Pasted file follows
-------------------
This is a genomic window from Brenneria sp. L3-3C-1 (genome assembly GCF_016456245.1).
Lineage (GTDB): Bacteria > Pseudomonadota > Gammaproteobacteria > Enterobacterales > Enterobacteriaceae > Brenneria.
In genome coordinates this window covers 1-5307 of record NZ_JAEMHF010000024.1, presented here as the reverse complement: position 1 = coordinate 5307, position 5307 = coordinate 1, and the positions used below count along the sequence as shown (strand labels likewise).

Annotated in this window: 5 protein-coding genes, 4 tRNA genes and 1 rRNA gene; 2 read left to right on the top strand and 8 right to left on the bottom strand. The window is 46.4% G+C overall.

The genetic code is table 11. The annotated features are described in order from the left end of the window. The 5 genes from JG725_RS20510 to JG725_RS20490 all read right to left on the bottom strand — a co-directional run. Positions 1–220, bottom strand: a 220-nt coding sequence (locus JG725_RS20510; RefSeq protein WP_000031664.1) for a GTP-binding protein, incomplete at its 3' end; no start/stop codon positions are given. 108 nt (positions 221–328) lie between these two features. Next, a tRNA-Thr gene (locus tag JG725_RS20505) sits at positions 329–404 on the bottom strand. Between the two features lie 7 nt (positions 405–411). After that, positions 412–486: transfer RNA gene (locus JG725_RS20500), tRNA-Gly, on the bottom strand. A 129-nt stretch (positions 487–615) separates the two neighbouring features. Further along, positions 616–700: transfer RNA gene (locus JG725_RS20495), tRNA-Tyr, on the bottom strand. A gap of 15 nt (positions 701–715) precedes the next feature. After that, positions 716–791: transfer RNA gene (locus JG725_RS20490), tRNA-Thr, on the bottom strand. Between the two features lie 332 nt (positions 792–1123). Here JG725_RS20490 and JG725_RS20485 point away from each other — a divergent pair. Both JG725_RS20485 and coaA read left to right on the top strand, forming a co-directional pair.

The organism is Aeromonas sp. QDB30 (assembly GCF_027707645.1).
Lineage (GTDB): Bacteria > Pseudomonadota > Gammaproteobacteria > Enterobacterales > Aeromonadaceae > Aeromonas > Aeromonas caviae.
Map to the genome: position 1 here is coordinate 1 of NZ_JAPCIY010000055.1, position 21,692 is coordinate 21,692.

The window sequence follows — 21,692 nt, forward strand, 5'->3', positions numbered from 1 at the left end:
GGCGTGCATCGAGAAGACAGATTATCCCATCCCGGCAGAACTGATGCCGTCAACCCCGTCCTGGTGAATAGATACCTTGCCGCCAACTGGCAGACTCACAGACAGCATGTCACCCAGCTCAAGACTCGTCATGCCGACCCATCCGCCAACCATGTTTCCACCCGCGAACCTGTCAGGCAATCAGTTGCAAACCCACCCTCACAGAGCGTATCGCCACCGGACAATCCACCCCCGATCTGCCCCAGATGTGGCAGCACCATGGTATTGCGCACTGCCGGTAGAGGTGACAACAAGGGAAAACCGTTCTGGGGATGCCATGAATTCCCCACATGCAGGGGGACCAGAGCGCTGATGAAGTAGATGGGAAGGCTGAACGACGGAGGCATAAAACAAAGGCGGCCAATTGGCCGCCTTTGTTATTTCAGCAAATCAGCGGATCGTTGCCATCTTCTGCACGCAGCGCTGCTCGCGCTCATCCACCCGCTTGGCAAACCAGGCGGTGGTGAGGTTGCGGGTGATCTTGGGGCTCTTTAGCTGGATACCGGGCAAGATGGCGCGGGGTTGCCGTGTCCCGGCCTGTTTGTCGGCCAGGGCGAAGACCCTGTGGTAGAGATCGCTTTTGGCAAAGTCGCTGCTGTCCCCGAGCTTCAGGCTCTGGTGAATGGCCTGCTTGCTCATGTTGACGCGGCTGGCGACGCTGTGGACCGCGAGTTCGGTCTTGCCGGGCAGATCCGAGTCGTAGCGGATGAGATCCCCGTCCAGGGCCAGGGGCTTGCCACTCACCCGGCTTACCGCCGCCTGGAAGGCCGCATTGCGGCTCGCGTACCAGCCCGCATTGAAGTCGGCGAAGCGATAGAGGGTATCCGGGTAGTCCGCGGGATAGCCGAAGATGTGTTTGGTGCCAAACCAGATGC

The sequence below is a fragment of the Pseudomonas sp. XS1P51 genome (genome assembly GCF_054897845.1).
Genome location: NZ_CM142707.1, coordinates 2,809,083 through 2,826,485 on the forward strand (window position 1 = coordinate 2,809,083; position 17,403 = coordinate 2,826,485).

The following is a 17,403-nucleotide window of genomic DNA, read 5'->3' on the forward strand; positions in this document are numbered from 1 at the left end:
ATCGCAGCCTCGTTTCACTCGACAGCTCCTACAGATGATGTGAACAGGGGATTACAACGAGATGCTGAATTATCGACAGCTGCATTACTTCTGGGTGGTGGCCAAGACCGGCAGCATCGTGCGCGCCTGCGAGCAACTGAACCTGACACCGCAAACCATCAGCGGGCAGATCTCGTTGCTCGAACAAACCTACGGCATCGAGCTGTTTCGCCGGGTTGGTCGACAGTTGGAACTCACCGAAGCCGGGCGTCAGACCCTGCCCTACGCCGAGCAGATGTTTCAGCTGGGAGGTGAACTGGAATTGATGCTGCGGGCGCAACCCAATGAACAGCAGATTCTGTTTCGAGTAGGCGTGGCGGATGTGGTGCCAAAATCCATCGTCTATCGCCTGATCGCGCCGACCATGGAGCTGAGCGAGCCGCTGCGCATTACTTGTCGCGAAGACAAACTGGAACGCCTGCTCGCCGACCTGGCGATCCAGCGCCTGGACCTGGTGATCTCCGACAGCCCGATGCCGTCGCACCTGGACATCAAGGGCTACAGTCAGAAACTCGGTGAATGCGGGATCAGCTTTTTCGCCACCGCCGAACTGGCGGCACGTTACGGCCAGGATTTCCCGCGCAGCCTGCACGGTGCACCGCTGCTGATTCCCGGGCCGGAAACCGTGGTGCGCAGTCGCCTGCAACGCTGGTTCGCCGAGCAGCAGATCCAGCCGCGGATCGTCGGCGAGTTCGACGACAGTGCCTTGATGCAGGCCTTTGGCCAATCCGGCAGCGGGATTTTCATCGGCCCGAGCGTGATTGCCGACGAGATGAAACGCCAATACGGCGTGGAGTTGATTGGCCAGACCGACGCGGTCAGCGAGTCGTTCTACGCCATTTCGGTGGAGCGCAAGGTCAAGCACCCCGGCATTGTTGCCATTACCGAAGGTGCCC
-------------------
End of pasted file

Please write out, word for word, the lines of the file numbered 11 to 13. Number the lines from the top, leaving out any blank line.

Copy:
The sequence below is a fragment of the Pseudomonas sp. XS1P51 genome (genome assembly GCF_054897845.1).
Genome location: NZ_CM142707.1, coordinates 2,809,083 through 2,826,485 on the forward strand (window position 1 = coordinate 2,809,083; position 17,403 = coordinate 2,826,485).

The following is a 17,403-nucleotide window of genomic DNA, read 5'->3' on the forward strand; positions in this document are numbered from 1 at the left end: